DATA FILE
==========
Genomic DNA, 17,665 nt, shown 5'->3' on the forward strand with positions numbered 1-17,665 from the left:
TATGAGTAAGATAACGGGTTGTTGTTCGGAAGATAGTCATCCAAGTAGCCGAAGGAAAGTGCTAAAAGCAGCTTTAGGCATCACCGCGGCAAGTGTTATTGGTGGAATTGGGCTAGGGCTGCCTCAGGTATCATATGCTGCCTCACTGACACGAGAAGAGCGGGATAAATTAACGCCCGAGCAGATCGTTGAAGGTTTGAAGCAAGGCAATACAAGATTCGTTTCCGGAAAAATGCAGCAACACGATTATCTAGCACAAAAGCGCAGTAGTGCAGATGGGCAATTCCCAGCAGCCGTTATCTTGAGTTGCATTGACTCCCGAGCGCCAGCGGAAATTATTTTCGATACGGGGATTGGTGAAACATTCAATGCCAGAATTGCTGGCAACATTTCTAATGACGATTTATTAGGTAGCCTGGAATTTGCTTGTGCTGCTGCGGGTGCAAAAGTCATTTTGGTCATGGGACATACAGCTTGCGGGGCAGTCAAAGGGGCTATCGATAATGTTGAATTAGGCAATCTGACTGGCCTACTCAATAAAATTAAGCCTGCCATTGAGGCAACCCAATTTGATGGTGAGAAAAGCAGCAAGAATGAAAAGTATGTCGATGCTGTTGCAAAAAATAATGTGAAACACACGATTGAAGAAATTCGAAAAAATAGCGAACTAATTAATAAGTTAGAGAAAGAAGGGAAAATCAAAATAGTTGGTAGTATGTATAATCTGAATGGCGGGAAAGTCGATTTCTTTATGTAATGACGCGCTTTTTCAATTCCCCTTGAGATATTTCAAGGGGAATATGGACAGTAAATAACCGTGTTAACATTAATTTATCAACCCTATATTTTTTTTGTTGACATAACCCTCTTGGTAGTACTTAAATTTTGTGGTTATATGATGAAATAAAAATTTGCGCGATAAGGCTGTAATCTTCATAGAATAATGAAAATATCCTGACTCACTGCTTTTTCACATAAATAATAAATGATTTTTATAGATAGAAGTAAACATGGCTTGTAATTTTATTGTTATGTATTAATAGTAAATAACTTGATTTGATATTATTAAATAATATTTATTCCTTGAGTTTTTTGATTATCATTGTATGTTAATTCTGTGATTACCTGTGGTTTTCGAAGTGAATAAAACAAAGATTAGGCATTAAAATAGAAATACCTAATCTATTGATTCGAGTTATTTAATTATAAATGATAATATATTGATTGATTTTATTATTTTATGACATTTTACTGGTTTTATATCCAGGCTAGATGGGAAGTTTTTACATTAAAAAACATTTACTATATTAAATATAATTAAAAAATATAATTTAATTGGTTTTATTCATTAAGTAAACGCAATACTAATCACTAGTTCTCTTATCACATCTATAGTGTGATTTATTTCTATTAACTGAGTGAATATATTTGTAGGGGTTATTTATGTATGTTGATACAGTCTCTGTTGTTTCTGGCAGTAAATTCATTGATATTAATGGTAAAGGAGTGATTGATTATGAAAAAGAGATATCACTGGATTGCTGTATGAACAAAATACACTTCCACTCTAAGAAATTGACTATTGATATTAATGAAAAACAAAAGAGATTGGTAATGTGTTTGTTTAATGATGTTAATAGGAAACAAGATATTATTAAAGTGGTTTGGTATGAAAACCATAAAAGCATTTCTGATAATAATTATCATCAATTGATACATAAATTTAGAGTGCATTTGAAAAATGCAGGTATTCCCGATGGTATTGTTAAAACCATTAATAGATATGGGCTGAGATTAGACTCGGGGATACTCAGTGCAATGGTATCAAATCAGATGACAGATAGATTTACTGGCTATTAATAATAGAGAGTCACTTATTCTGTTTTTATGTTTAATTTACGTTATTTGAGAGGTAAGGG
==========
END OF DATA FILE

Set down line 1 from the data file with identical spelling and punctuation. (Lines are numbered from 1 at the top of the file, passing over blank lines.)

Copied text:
Genomic DNA, 17,665 nt, shown 5'->3' on the forward strand with positions numbered 1-17,665 from the left: